() — A nationwide power outage in Pakistan left nearly 220 million people without electricity on Monday, threatening to wreak havoc in the South Asian nation already facing fuel shortages in the winter months.
The country’s energy ministry said in a statement that the country’s National Interconnected System stopped working at 7:34 a.m. local time, “causing a widespread failure in the electrical system,” according to initial reports.
“System maintenance work is progressing rapidly,” the statement added.
A “limited number of networks” in the capital Islamabad and the city of Peshawar have been restored, the ministry said.
It is unclear how long the blackout will last and efforts are underway to restore power in various parts of the country.
In the city of Quetta, in the southwestern province of Balochistan, the blackout affected all aspects of daily life, including hospitals, markets and homes.
“Due to the non-availability of generators, services are affected at health centers in the suburbs of Quetta city,” Balochistan health department director Dr. Imran Zarkoon told .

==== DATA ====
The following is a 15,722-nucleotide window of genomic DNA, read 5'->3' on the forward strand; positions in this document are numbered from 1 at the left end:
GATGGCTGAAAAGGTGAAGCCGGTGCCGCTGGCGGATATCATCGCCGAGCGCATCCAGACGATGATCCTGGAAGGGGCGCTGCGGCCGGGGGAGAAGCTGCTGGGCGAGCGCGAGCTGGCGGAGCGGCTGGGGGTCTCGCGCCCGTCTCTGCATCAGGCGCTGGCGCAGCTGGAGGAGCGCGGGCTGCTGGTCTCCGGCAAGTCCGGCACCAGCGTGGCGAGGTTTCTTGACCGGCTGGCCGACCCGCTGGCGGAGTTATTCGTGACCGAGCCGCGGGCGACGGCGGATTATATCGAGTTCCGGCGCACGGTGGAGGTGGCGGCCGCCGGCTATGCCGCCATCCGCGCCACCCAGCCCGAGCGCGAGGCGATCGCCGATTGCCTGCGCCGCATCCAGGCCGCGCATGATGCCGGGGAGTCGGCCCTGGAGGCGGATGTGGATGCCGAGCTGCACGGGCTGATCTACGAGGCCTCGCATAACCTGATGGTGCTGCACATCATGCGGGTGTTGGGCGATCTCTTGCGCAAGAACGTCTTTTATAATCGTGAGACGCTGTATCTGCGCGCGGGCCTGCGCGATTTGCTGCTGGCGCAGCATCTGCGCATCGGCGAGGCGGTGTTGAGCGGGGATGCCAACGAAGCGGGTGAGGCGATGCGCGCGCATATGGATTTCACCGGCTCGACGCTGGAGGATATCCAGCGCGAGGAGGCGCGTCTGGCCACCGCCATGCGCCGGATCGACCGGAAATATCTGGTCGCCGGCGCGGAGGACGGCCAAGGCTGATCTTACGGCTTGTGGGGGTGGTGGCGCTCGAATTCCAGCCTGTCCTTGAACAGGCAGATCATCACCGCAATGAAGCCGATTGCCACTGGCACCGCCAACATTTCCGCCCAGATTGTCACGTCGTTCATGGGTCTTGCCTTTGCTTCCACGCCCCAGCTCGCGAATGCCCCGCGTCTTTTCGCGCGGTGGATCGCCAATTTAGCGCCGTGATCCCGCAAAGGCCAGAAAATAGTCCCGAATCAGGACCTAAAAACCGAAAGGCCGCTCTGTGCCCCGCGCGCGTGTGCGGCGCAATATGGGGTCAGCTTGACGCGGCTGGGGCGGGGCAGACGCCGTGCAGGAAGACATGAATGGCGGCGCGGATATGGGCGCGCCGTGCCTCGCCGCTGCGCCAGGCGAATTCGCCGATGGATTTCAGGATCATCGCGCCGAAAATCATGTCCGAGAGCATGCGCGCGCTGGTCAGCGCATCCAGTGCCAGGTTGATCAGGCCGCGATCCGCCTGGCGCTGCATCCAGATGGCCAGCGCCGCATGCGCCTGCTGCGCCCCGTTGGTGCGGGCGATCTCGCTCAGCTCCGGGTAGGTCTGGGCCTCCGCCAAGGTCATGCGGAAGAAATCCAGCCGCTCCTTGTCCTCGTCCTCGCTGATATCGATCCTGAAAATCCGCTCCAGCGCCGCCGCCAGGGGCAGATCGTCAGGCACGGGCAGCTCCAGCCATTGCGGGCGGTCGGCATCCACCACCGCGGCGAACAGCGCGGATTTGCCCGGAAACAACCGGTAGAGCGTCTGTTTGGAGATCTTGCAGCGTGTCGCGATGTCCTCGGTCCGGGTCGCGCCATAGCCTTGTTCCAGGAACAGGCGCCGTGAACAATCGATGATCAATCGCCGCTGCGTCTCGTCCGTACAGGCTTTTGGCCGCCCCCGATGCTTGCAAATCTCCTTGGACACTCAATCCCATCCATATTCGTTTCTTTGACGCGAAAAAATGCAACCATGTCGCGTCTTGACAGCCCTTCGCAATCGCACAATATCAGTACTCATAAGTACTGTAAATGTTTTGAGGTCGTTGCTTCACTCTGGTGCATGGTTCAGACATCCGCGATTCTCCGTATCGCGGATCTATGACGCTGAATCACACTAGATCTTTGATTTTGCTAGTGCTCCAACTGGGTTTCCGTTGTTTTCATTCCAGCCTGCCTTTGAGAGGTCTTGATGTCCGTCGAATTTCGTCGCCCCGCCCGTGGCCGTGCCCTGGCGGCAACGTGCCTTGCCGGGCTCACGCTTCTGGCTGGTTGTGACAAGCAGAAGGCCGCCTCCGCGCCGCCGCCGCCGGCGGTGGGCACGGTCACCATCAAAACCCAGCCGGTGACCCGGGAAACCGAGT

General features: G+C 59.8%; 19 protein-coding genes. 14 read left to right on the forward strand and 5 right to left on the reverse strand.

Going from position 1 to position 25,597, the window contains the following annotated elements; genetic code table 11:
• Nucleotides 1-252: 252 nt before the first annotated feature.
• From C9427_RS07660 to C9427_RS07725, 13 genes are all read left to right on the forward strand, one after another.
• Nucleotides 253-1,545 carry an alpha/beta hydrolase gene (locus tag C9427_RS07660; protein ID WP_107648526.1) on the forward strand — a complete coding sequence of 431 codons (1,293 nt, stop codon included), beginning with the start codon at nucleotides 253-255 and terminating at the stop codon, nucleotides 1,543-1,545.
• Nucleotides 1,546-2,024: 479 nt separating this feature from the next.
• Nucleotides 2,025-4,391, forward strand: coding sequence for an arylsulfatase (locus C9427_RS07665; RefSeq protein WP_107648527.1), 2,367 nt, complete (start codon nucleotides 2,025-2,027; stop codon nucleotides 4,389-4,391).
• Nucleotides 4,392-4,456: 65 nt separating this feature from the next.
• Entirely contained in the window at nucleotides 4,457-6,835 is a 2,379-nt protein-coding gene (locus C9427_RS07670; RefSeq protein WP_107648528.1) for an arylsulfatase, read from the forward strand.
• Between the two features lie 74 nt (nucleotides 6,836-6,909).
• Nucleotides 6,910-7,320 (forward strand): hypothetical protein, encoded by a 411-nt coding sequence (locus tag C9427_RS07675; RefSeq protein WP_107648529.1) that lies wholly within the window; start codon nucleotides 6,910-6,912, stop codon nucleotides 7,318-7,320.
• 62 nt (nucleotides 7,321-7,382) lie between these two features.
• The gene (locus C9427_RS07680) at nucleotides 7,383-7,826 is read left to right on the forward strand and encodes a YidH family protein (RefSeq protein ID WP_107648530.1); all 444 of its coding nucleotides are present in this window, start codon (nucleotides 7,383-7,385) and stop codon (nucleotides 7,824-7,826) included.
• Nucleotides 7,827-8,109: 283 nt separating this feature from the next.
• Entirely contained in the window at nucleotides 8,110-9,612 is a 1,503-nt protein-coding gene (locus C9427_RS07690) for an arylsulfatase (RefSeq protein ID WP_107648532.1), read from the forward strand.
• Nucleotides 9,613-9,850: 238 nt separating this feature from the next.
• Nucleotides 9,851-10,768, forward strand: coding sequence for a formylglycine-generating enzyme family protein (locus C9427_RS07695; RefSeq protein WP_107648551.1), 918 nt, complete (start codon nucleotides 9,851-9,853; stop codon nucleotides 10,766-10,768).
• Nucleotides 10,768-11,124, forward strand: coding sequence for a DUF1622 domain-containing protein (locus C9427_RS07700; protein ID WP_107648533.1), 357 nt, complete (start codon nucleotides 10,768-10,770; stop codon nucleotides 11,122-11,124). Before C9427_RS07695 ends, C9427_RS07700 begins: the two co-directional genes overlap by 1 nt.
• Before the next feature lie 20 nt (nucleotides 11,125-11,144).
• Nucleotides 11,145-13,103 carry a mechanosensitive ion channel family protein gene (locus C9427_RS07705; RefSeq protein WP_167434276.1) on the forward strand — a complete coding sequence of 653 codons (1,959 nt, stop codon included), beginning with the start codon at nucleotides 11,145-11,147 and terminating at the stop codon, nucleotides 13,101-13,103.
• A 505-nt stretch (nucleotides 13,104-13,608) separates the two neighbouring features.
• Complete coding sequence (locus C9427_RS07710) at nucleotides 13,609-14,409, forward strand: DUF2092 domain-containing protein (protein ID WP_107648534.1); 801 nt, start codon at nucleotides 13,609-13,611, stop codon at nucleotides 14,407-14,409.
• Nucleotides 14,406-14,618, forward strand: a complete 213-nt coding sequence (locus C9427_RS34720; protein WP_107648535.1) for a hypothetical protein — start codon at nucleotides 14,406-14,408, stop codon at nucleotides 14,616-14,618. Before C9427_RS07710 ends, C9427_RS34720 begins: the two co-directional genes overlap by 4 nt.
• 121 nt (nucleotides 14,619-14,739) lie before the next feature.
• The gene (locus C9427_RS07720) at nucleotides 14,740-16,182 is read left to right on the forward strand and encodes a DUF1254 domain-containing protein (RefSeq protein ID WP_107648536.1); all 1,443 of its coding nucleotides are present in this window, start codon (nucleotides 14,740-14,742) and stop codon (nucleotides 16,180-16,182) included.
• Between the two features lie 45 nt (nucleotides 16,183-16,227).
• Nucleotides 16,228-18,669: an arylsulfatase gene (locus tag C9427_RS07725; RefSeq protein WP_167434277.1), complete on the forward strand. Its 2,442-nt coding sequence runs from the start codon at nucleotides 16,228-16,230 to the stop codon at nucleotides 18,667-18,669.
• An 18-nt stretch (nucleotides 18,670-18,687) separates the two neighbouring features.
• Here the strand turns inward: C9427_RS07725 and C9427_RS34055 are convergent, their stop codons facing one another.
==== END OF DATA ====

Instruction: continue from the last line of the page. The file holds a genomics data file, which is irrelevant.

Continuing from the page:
Zaheer, who owns a clothing store in Quetta, said they have no backup and have been waiting for hours for power to be restored.
“The entire Jinnah street market is practically closed, as without electricity customers do not come to the shops,” he said.
The blackout comes as the country’s fragile economy continues to struggle with multiple challenges, including a severe energy crisis.
Earlier this month, Prime Minister Shehbaz Sharif ordered all federal departments to cut their energy consumption by 30%, while his government ordered all markets to close at 8:30 p.m. and restaurants at 10. :00 p.m.
The decision to reduce energy use was made when Pakistan announced that its foreign exchange reserves had been reduced to alarmingly low levels. In December, the country’s total liquid foreign exchange reserves stood at $11.7 billion, which is half the amount it had at the beginning of last year, according to the central bank.
Monday’s power outage is Pakistan’s most widespread power outage since 2021, when the nation was plunged into darkness for hours after a “sudden drop in the frequency of the power transmission system.”